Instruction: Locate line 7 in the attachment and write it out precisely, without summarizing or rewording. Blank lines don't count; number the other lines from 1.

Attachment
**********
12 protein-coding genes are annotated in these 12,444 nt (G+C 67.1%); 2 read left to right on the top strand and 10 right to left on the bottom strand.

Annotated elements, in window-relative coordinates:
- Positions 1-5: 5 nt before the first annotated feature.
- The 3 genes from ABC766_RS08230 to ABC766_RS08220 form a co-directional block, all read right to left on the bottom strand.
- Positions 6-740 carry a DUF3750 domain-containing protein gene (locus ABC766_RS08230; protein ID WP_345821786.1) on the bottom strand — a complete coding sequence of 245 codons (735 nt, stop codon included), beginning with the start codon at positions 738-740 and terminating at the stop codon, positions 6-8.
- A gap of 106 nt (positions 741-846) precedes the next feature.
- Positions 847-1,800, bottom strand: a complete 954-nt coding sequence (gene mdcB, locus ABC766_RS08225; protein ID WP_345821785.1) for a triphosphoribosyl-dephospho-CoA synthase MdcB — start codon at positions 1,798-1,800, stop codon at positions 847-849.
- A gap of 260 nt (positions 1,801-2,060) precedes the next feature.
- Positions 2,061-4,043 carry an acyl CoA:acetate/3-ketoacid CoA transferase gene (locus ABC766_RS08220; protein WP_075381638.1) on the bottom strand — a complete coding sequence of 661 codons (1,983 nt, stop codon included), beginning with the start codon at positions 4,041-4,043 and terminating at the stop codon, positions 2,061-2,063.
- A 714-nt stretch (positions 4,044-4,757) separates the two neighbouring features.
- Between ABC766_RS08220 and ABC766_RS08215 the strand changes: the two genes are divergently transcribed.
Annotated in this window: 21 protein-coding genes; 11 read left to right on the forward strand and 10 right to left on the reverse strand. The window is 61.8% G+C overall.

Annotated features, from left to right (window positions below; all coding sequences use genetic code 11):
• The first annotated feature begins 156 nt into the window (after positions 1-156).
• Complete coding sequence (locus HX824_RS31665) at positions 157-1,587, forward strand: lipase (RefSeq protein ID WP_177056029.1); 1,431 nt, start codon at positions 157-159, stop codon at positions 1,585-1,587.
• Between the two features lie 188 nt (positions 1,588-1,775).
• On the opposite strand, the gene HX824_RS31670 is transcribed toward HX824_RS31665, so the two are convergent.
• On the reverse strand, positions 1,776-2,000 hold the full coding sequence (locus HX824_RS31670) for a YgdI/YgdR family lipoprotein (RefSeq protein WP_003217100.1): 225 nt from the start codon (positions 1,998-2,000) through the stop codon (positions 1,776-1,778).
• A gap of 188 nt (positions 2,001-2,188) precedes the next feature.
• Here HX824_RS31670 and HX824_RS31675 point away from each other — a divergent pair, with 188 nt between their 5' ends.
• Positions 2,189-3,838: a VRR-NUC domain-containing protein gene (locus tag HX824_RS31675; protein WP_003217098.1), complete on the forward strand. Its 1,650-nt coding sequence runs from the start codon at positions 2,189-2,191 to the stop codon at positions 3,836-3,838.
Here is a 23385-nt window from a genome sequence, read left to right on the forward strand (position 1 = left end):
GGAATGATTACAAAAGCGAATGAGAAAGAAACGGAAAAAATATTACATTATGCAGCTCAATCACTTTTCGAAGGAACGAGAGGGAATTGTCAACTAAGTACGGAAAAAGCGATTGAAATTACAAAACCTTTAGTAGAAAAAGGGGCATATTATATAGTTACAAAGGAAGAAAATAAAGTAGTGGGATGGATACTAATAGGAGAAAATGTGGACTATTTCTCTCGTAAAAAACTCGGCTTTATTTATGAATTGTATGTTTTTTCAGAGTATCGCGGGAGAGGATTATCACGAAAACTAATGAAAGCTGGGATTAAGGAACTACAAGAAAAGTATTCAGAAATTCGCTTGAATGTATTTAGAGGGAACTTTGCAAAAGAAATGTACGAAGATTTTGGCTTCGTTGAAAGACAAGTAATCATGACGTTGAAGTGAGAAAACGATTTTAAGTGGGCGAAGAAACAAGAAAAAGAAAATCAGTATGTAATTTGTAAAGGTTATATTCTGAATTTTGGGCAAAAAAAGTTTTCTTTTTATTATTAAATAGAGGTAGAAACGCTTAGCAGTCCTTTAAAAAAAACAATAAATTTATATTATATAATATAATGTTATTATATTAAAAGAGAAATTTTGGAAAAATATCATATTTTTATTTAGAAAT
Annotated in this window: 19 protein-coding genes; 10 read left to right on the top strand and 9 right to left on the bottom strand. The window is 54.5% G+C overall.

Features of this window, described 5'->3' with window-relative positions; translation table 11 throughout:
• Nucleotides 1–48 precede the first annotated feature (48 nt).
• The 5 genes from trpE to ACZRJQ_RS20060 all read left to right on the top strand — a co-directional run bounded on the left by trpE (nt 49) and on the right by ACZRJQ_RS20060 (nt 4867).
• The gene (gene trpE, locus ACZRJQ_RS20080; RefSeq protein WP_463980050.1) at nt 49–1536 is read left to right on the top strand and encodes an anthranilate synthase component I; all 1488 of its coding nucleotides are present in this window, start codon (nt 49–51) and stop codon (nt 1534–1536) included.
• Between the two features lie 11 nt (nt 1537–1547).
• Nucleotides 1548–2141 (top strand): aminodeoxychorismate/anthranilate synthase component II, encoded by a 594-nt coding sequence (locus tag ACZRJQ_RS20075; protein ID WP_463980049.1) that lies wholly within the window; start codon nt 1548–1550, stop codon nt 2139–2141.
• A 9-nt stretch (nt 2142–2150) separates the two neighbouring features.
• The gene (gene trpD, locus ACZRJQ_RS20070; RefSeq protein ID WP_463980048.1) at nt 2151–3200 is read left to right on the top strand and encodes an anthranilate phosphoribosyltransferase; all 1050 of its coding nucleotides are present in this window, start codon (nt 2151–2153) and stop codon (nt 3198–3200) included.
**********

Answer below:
- Positions 847-1,800, bottom strand: a complete 954-nt coding sequence (gene mdcB, locus ABC766_RS08225; protein ID WP_345821785.1) for a triphosphoribosyl-dephospho-CoA synthase MdcB — start codon at positions 1,798-1,800, stop codon at positions 847-849.